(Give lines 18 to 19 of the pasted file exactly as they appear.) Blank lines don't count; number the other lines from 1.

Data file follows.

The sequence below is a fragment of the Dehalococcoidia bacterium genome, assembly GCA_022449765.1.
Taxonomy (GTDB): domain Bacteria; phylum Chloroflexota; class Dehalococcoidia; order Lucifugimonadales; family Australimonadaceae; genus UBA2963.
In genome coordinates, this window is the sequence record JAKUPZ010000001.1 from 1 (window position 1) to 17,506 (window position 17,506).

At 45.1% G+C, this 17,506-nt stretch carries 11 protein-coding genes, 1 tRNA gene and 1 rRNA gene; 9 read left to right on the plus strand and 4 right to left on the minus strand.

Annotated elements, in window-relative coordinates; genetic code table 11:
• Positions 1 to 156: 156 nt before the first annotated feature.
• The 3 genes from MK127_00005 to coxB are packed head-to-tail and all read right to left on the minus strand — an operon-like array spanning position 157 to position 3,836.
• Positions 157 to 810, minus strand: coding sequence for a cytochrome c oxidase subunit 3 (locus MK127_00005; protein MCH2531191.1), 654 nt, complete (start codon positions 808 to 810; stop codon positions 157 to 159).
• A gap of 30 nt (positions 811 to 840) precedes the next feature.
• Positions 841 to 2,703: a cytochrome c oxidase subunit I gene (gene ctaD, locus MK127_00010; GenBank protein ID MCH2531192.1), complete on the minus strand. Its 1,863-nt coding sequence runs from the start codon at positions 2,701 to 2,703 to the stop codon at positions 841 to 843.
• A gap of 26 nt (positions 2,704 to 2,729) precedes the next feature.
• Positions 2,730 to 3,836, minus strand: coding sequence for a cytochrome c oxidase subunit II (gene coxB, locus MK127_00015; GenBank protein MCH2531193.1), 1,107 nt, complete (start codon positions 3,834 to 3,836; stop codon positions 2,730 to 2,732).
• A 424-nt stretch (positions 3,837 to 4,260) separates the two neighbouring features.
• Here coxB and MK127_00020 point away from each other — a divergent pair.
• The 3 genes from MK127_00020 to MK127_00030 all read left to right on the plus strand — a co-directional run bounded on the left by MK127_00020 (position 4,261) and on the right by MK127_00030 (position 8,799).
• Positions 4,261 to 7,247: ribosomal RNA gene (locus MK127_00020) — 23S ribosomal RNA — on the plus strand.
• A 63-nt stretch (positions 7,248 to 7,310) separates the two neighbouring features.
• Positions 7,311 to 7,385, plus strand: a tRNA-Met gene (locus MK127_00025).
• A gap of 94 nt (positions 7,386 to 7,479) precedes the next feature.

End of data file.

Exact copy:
• Positions 7,311 to 7,385, plus strand: a tRNA-Met gene (locus MK127_00025).
• A gap of 94 nt (positions 7,386 to 7,479) precedes the next feature.